# Analysis of the Stressed State of Sand-Soil Using Ultrasound

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## Abstract

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## 1. Introduction

## 2. Laboratory Measurements

^{3}and the friction angle 32°. The material was considered in the dry state.

## 3. Analysis and Interpretation

#### 3.1. Local Pressure

_{1}= 0.2 m) the horizontal tensions acted as inversely proportional to the test load. This effect can be highlighted by calculating the mean vertical and horizontal tensions and plotting them over the test load, like in Figure 8. Figure 9 visualizes the tension distribution in 3D, which helps understand local dynamic variations of tension. On the bottom, the highest tension was measured in the vertical direction in the center. At this position, the highest values without loading appeared, but the increase due to the load was the smallest among the vertical tensions. At the front and the rear position on the bottom, the vertical and the horizontal tensions remained low. On the first level, the opposite situation arose. The highest tensions were measured on the rear and the front.

- The energy from the stamp was converted into a vertical, elastically movement of sand soil, as shown in Figure 11.
- On the sidewalls, the movement energy was mainly consumed by friction with the wooden walls since high vertical dynamic in combination with pronounced horizontal tensions appeared in these spots. In the center, the movement energy caused a high material pressure which can be concluded from the reduction of the dynamic and the rising static share in tension from top to bottom.
- The distribution of tension was inhomogeneous.

#### 3.2. P-Wave Propagation Velocity

## 4. Discussion

## 5. Conclusions

- Internal pressure in the land layer influences the pressure wave propagation velocity. Increase of the pressure from 2 to 23 kPa at the bottom of the box results in an increase in the vertical wave velocity from 180 to 360 m/s. The relation between ballast pressure and wave propagation velocity is nonlinear.
- The vertical stress distribution over the ballast box is subjected to high local inhomogeneity with up to two times the stress concentration in the central part of the box bottom.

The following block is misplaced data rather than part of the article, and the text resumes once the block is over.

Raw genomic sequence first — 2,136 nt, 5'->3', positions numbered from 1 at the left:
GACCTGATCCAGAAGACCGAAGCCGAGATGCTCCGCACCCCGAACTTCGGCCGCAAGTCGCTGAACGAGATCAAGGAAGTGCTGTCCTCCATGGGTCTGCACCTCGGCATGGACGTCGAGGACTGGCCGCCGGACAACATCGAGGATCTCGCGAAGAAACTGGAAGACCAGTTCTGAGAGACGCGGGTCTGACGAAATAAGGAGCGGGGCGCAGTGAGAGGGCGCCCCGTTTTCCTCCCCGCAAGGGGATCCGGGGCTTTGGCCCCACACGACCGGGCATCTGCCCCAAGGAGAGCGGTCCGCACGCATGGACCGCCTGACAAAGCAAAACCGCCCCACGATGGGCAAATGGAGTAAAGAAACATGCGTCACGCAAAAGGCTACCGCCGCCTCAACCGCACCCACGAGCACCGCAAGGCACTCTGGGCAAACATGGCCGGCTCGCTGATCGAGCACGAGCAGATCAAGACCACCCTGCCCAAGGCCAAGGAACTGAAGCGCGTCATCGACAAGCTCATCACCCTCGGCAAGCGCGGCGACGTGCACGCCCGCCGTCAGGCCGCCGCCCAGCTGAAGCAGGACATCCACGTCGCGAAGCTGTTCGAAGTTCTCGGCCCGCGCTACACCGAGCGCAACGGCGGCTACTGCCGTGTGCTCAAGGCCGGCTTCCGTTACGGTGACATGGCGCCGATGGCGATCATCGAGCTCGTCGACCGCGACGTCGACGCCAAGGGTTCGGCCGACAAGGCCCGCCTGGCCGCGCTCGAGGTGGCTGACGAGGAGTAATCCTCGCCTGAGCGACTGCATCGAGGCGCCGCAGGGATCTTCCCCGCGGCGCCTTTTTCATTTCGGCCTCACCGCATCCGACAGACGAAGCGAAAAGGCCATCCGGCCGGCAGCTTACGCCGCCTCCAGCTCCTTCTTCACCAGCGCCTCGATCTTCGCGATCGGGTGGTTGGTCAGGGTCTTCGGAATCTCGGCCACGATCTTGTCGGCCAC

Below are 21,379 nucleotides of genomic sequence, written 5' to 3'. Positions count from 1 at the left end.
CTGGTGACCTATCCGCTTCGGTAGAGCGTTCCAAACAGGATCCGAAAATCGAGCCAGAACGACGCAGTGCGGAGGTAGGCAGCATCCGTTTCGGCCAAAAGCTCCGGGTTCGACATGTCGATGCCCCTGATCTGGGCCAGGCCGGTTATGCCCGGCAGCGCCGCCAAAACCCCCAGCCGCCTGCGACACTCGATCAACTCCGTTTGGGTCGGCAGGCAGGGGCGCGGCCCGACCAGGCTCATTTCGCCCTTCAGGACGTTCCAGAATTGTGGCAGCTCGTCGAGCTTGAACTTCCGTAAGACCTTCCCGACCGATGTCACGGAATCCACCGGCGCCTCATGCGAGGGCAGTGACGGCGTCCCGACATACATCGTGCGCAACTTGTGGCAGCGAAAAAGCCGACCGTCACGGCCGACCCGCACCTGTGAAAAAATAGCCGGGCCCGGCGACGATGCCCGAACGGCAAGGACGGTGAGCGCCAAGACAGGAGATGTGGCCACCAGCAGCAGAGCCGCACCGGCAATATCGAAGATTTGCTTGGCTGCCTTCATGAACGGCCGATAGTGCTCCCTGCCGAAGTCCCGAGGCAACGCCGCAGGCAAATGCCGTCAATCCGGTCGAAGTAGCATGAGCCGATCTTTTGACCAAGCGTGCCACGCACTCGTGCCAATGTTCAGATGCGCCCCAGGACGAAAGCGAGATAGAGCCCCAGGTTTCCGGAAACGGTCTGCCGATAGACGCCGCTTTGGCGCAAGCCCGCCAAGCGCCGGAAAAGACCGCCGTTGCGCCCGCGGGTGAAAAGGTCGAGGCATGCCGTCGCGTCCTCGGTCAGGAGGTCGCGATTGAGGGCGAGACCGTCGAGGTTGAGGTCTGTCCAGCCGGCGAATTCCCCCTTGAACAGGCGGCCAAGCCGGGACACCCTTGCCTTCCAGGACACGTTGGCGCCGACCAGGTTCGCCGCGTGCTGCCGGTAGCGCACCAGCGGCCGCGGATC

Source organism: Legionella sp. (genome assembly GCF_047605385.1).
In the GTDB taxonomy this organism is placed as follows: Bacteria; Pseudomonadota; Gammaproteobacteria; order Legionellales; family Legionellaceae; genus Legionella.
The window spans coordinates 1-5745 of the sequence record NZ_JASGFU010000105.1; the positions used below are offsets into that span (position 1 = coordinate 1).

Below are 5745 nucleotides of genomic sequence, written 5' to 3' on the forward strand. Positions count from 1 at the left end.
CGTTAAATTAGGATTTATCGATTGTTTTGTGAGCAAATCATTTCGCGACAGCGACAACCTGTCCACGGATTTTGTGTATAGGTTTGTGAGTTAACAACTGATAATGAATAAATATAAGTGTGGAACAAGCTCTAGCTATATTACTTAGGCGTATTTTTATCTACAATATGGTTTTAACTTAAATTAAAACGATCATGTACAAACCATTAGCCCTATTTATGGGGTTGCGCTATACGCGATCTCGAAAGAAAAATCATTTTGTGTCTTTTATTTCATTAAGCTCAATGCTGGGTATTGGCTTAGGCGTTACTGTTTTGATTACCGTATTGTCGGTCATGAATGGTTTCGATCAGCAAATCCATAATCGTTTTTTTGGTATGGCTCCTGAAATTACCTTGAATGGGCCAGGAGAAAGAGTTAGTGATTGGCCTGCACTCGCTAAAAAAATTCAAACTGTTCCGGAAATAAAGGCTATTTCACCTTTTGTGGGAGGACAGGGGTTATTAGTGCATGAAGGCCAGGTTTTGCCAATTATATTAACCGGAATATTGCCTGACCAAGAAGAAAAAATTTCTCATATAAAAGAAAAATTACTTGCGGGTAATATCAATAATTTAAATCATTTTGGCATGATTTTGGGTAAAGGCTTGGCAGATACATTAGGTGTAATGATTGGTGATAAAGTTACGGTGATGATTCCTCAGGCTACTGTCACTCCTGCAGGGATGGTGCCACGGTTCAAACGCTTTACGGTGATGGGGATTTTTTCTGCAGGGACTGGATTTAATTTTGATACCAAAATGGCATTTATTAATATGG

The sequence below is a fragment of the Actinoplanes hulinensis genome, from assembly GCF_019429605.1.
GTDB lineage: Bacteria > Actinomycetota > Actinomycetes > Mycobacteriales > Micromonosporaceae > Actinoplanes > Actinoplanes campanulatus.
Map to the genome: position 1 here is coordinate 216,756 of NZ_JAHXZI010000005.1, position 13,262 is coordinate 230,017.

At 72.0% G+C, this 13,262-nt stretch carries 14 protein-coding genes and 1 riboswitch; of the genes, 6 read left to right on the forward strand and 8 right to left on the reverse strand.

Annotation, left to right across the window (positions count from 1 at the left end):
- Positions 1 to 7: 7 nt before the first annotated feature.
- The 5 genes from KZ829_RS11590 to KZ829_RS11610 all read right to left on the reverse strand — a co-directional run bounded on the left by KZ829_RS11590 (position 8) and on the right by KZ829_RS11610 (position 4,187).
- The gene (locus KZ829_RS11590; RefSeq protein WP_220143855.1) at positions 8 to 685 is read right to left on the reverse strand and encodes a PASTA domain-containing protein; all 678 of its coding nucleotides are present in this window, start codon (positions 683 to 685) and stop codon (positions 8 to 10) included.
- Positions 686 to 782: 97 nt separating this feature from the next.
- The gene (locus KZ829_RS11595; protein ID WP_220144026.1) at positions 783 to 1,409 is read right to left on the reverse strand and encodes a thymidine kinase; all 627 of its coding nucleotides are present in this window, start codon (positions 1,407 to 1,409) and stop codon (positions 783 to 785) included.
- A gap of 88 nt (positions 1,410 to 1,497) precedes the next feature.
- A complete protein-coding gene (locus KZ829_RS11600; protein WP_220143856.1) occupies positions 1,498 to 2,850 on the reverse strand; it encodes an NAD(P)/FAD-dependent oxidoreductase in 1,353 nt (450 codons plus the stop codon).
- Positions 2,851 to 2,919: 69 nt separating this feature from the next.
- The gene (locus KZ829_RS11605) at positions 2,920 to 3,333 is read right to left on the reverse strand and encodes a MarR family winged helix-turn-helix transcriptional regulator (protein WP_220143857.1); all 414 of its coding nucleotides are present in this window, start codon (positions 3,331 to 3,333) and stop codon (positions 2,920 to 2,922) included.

- The residual pressure appears at the bottom of the ballast box and accumulates after the loading cycles. The residual stresses amount to up to 60% of the maximal ones.
- The residual pressure has an influence on the wave propagation velocity.

## Author Contributions

## Funding

## Data Availability Statement

## Acknowledgments

## Conflicts of Interest

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**Figure 1.**(

**a**) Schema of the ultrasound measuring system, (

**b**) Drawing of the test box with ultrasonic transmitter and receivers.

**Figure 2.**(

**a**) Receiving unit with LCARD E-502 system, (

**b**) Transmitting unit with microcontroller and booster unit.

**Figure 3.**(

**a**) Pressure measurement cell, (

**b**) 3D model of the test box with sensor locations, (

**c**) QuantumX DAQ system.

**Figure 4.**(

**a**) Measuring station at the ZWICK HB 160 testing machine, (

**b**) Interior view of the test box.

**Figure 9.**3D presentation of the pressure in the sand for all loading levels (red: vertical, blue: horizontal, black dots: center points of the spheres).

**Figure 10.**Two dimensional representation of the stresses in sand during the first load cycle: (

**a**) vertical stresses, (

**b**) horizontal stresses.

**Figure 12.**Distribution of residual pressure in the sand for the zero load steps of the test program.

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**MDPI and ACS Style**

Schumacher, L.B.; Sysyn, M.; Gerber, U.; Fischer, S.
Analysis of the Stressed State of Sand-Soil Using Ultrasound. *Infrastructures* **2023**, *8*, 4.
https://doi.org/10.3390/infrastructures8010004

**AMA Style**

Schumacher LB, Sysyn M, Gerber U, Fischer S.
Analysis of the Stressed State of Sand-Soil Using Ultrasound. *Infrastructures*. 2023; 8(1):4.
https://doi.org/10.3390/infrastructures8010004

**Chicago/Turabian Style**

Schumacher, Lukas Benedikt, Mykola Sysyn, Ulf Gerber, and Szabolcs Fischer.
2023. "Analysis of the Stressed State of Sand-Soil Using Ultrasound" *Infrastructures* 8, no. 1: 4.
https://doi.org/10.3390/infrastructures8010004